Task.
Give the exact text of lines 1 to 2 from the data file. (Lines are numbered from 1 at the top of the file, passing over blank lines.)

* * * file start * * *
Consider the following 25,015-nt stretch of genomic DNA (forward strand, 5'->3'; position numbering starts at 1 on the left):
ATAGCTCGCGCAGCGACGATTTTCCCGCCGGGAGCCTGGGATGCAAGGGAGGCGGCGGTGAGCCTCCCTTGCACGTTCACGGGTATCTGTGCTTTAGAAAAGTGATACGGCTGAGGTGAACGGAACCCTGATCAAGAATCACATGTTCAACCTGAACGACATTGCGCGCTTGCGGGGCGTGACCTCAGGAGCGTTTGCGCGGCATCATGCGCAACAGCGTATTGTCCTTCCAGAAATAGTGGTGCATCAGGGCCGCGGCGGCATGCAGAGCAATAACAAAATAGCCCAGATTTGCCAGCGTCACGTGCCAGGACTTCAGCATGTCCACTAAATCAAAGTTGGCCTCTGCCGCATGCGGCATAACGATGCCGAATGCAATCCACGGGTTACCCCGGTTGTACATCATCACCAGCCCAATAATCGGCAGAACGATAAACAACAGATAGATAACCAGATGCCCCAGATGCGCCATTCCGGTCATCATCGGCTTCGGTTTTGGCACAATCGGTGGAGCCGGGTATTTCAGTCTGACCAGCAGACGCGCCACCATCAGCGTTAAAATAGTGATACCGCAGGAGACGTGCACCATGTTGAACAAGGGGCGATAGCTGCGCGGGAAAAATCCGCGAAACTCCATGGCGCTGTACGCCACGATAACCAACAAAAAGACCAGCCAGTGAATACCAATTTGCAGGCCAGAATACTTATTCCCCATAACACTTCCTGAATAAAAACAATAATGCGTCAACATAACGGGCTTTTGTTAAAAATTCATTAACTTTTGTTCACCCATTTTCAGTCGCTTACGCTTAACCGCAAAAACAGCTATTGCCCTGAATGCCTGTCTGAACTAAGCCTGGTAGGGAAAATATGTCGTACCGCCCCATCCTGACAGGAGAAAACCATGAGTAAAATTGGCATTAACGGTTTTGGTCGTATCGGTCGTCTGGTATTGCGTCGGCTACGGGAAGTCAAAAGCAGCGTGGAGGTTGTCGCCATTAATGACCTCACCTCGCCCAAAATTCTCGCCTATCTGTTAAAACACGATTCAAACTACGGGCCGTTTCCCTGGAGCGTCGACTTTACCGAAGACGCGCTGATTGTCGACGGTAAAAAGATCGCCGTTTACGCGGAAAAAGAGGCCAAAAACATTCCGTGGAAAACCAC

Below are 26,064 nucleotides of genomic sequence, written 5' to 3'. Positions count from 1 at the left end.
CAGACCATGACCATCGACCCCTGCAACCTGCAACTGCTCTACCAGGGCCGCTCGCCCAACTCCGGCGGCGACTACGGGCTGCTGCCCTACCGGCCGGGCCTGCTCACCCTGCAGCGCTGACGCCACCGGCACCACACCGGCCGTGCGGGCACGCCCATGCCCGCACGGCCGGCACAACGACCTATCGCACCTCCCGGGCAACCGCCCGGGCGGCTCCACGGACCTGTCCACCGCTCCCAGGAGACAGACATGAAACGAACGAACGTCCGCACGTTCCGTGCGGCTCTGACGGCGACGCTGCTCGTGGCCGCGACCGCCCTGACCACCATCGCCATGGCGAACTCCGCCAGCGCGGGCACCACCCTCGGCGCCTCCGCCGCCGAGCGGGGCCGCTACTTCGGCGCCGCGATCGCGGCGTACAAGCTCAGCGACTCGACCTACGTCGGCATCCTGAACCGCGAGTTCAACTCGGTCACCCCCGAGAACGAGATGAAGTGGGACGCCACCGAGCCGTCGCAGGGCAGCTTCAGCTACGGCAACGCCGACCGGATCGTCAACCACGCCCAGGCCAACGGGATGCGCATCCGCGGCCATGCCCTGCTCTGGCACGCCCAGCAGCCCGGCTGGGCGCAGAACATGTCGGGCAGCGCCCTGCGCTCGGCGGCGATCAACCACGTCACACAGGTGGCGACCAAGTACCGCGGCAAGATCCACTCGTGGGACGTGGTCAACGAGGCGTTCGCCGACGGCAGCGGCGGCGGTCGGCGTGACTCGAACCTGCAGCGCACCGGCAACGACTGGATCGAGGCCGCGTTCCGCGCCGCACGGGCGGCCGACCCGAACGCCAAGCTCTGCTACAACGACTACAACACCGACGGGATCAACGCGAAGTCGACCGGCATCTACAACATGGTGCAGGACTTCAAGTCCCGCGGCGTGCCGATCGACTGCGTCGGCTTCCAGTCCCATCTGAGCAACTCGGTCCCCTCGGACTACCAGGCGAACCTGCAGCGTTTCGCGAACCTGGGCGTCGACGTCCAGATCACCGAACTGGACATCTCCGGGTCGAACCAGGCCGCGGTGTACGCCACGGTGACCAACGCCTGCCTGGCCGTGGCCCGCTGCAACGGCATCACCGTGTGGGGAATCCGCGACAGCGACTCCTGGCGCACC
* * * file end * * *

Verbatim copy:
Consider the following 25,015-nt stretch of genomic DNA (forward strand, 5'->3'; position numbering starts at 1 on the left):
ATAGCTCGCGCAGCGACGATTTTCCCGCCGGGAGCCTGGGATGCAAGGGAGGCGGCGGTGAGCCTCCCTTGCACGTTCACGGGTATCTGTGCTTTAGAAAAGTGATACGGCTGAGGTGAACGGAACCCTGATCAAGAATCACATGTTCAACCTGAACGACATTGCGCGCTTGCGGGGCGTGACCTCAGGAGCGTTTGCGCGGCATCATGCGCAACAGCGTATTGTCCTTCCAGAAATAGTGGTGCATCAGGGCCGCGGCGGCATGCAGAGCAATAACAAAATAGCCCAGATTTGCCAGCGTCACGTGCCAGGACTTCAGCATGTCCACTAAATCAAAGTTGGCCTCTGCCGCATGCGGCATAACGATGCCGAATGCAATCCACGGGTTACCCCGGTTGTACATCATCACCAGCCCAATAATCGGCAGAACGATAAACAACAGATAGATAACCAGATGCCCCAGATGCGCCATTCCGGTCATCATCGGCTTCGGTTTTGGCACAATCGGTGGAGCCGGGTATTTCAGTCTGACCAGCAGACGCGCCACCATCAGCGTTAAAATAGTGATACCGCAGGAGACGTGCACCATGTTGAACAAGGGGCGATAGCTGCGCGGGAAAAATCCGCGAAACTCCATGGCGCTGTACGCCACGATAACCAACAAAAAGACCAGCCAGTGAATACCAATTTGCAGGCCAGAATACTTATTCCCCATAACACTTCCTGAATAAAAACAATAATGCGTCAACATAACGGGCTTTTGTTAAAAATTCATTAACTTTTGTTCACCCATTTTCAGTCGCTTACGCTTAACCGCAAAAACAGCTATTGCCCTGAATGCCTGTCTGAACTAAGCCTGGTAGGGAAAATATGTCGTACCGCCCCATCCTGACAGGAGAAAACCATGAGTAAAATTGGCATTAACGGTTTTGGTCGTATCGGTCGTCTGGTATTGCGTCGGCTACGGGAAGTCAAAAGCAGCGTGGAGGTTGTCGCCATTAATGACCTCACCTCGCCCAAAATTCTCGCCTATCTGTTAAAACACGATTCAAACTACGGGCCGTTTCCCTGGAGCGTCGACTTTACCGAAGACGCGCTGATTGTCGACGGTAAAAAGATCGCCGTTTACGCGGAAAAAGAGGCCAAAAACATTCCGTGGAAAACCAC